SilverPower is the budget brand of Tagan, and its power supplies usually have captive rather than modular cables.
The SP-SS650 maintains this status quo with its captive cables, and unlike the Tagan PipeRock II TG680-BZII, it isn’t endowed with an eye-wateringly bright blue LED. The SP-SS650 is based on an old Seasonic design, so we had high hopes for a stable set of rails and good power efficiency.
One curious aspect of the SP-SS650 is SilverPower’s claim that it has four 12V rails, each rated at 18A with a maximum combined output of 52A. However, we could only locate two 12V rails on the PCB, which are configured so that 12V1 powers the CPU and disk drives, while 12V2 supplies the motherboard and PCI-E power cables – one 6+2-pin and one 6-pin. The 3.3V rail is rated at 24A, the 5V rail at 30A, the -12V rail at 0.8A and the 5VSB rail at 3A. The interior is cooled by a relatively quiet 120mm fan.
All the rails output a very stable voltage at 50 per cent load, while proving a commendable 86 per cent efficient. At full load, the efficiency started off the same, but by the end of our 30-minute stress test, it had dropped to 85 per cent. This isn’t a bad result, however, and it’s
still better than three of the other PSUs in this Labs test. The output from all the rails was within the limits of the ATX spec at full load, although both the 5V and 5VSB rails dropped to 4.77V – a mere 0.02V above the minimum 4.75V required by the ATX spec.
While the SP-SS650 lacks any outstanding features, its rails were stable during our testing period. The 120mm fan is also reasonably quiet, 650and the PSU doesn’t waste much electricity converting 230V AC down to the 3.3V, 5V, 12V and -12V DC required by your PC. The SP-SS650 also has a very low price – significantly less than most branded PSUs. As such, if you’re on a tight budget then it’s definitely worth investigating.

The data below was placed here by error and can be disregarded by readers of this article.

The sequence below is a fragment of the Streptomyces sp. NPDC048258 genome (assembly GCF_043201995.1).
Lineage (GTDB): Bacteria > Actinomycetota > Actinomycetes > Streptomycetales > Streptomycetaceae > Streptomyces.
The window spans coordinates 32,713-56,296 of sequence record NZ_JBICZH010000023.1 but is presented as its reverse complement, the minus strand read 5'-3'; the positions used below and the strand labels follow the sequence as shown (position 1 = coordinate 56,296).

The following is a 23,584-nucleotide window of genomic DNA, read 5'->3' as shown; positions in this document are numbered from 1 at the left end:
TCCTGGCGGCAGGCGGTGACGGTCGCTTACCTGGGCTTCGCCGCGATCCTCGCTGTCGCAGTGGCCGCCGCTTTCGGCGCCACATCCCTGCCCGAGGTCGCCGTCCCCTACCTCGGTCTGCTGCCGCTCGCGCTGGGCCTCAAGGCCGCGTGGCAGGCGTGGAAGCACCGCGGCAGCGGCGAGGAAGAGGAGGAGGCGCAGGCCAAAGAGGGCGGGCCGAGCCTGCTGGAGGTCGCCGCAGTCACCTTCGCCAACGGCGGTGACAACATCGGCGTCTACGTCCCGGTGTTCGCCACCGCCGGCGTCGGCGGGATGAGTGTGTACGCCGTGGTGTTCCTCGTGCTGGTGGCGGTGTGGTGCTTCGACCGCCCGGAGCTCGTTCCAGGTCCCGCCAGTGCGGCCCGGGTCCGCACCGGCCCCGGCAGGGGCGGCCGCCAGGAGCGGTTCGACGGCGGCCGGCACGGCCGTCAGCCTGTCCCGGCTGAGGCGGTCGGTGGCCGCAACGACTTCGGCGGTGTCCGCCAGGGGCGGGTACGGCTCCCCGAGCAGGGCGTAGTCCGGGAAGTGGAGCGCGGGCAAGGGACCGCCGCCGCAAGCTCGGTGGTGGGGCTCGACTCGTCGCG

Seasonic’s own brand of PSUs and the power supplies that it makes for other brands have probably won more awards that any other. In short, Seasonic PSUs are usually a great buy, although they’re often quite expensive, as in the case of the £192 M12D-850. The Seasonic X-650 is no exception; despite being rated at 650W like many other PSUs on test, it retails at a hefty £105.
The X-650 has just one 12V rail rated at 54A, which should be enough for an overclocked PC packed full of drives and a couple of high-end graphics cards. The latter is possible thanks to the X-650 having four 6+2-pin PCI-E connectors. There are also eight SATA and eight Molex modular connectors, so the X-650 provides plenty of choice for drives.
Stability is more important, though, and the X-650 had no problems in this area. It passed all the tests thrown at it by the Chroma machine, with all its outputs remaining well within the limits of the ATX spec. What was most impressive, though, was its efficiency. This topped out at 89 per cent at 50 per cent load, and a remarkable 90 per cent at full load.
It was so cool-running as a result of this awesome efficiency that its 120mm fan only needed to start spinning after a few minutes at 100 per cent load. This indicates that it has an awesome trick up its sleeve – in many systems, the X-650 will be silent, as the fan doesn’t even spin up under 50 per cent load (300W).
Over the course of a few years, the Seasonic X-650 could pay for itself, thanks to its high power efficiency. Compared with PSUs of just a few years ago, you’d be using up to 70W less for the same power compared with a five-year-old 650W PSU. Even compared with other PSUs in this Labs test, there would be significant gains to be had if you used your PC for more than 15 hours a week or ran folding 24/7. That said, it would take several years for it to be better value than the Antec TruePower New TP-650.